“This is a worst-case scenario,” Casey Ellis, founder and CTO at crowdsourced security vendor Bugcrowd, told eSecurity Planet, noting the “combination of Log4j’s ubiquitous use in software and platforms, the many, many paths available to exploit the vulnerability, the dependencies that will make patching this vulnerability without breaking other things difficult, and the fact that the exploit itself fits into a tweet. It’s going to be a long weekend for a lot of people.”
Attackers Seeking Servers
A number of organizations, including computer emergency response teams (CERTs) for Deutsche Telekom and New Zealand, said they have seen attackers seeking servers that are vulnerable to Log4Shell. Deutsche Telekom officials said in a tweet that they “are observing attacks in our honeypot infrastructure coming from the TOR network.”
In a similar tweet, security firm GreyNoise reported that it “is currently seeing 2 unique IP’s scanning the internet for the new Apache Log4j RCE vulnerability…”
“RCE vulnerabilities on webservers represent the most serious of issues,” John Bambenek, principal threat hunter at cybersecurity company Netenrich, told eSecurity Planet. “With PoC code already released, we will likely start seeing exploitation by the end of today. As webapps running this kind of setup typically would process sensitive information, the mitigations in question should be applied immediately, which includes updating Java.”
He added that web application firewalls should also be updated to include an appropriate rule to block such attacks.
Researchers with cybersecurity company Randori’s Attack Team wrote in a blog post that they developed a working exploit and successfully leveraged the Log4j vulnerability in customer environments as part of the vendor’s offensive security platform.
“The vulnerability is reachable via a multitude of application-specific methods,” they wrote. “Effectively, any scenario that allows a remote connection to supply arbitrary data that is written to log files by an application utilizing the Log4j library is susceptible to exploitation. This vulnerability is highly likely to be exploited in the wild and is likely to impact thousands of organizations. This vulnerability poses a significant real-world risk to affected systems.”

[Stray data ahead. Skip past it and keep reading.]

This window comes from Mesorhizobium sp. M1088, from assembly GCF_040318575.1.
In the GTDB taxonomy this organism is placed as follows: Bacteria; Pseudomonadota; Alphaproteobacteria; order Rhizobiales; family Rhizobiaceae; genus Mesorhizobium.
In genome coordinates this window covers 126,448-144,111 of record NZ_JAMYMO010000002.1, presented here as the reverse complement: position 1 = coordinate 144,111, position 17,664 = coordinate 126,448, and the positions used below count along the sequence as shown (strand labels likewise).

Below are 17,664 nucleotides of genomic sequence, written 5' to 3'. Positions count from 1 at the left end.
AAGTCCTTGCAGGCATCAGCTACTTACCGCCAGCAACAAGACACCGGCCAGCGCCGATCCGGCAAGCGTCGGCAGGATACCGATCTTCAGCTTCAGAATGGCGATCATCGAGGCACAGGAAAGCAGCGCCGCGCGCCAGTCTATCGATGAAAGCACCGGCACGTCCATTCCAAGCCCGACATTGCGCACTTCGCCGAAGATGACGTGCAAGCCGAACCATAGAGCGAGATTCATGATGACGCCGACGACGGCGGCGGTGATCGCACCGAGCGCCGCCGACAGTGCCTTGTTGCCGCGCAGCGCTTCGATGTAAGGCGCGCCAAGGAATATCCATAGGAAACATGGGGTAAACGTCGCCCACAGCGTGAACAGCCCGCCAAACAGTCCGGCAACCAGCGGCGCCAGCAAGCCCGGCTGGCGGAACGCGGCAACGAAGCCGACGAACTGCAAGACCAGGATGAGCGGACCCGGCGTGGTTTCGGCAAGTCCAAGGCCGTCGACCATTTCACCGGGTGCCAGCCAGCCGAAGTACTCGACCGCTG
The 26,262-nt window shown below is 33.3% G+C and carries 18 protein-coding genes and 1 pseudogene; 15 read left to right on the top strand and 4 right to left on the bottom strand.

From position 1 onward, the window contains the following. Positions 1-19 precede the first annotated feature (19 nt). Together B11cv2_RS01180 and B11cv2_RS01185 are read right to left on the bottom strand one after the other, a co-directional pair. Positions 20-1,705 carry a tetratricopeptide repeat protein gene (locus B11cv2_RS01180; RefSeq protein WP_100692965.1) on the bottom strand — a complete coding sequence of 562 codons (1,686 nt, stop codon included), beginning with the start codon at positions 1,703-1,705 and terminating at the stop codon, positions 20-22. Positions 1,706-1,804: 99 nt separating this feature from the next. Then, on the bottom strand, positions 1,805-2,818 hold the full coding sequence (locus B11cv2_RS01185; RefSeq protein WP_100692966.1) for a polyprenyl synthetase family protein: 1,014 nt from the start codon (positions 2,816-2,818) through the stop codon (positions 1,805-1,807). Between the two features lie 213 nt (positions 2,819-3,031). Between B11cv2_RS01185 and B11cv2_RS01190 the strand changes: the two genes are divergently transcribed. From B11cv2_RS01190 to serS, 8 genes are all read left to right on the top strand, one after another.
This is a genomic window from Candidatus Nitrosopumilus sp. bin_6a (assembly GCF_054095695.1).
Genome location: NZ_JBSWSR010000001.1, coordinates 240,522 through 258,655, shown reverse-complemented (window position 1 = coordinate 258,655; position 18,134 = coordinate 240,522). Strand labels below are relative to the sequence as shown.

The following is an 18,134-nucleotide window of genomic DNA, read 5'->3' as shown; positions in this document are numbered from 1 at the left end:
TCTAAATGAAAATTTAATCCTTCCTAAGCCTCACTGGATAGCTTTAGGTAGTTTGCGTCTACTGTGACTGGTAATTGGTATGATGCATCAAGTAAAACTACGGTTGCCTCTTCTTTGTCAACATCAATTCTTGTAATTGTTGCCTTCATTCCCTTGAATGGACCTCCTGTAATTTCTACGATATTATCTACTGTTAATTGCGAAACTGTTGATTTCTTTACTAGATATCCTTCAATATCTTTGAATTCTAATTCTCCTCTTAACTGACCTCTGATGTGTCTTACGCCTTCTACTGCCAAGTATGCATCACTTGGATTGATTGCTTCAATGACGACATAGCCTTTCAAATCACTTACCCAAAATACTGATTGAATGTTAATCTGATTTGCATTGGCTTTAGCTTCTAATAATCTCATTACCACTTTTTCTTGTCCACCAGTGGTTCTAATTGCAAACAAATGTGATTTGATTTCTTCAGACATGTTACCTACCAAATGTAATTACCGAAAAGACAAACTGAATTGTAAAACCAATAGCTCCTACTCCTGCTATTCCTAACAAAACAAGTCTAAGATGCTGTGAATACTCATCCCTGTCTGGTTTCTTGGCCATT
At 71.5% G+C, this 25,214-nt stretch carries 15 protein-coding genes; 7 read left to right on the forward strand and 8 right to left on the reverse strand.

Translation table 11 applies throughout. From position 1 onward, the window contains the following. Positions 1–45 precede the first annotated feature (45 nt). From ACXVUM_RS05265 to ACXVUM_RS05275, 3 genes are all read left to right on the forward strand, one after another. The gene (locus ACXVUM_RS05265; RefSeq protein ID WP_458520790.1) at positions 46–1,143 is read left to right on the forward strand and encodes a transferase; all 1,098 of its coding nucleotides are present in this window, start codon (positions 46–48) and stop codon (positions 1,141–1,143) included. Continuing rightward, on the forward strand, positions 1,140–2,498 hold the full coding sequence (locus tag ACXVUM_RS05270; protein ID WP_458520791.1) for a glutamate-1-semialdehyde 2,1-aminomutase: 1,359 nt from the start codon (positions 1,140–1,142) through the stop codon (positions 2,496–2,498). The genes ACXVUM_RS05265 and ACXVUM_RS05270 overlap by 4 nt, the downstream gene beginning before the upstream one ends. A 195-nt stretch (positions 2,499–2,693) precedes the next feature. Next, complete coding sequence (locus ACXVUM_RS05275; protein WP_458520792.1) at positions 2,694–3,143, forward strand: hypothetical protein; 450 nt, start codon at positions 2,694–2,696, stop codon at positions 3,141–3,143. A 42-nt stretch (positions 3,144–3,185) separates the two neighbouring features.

More Vulnerable Products Expected
That said, assessing long-term effects of Log4Shell isn’t easy, the Randori researchers wrote. However, the immediate impacts will be felt.
“The Log4j 2 library is very frequently used in enterprise Java software,” they wrote. “Due to this deployment methodology, the impact is difficult to quantify. Similarly to other high-profile vulnerabilities such as Heartbleed and Shellshock, we believe there will be an increasing number of vulnerable products discovered in the weeks to come. Due to the ease of exploitation and the breadth of applicability, we suspect ransomware actors to begin leveraging this vulnerability immediately.”
Dor Dali, director of information security at cybersecurity vendor Vulcan Cyber, told eSecurity Planet that he would put it in the top-three worst vulnerabilities that have arisen this year.
“It wouldn’t be a stretch to say that every enterprise organization uses Java, and Log4j is one of the most-popular logging frameworks for Java,” Dali said. “Connecting the dots, the impact of this vulnerability has the reach and potential to be substantial if mitigation efforts aren’t taken right away. The Log4j vulnerability is relatively easy to exploit and we’ve already seen verifiable reports that bad actors are actively running campaigns against some of the largest companies in the world.”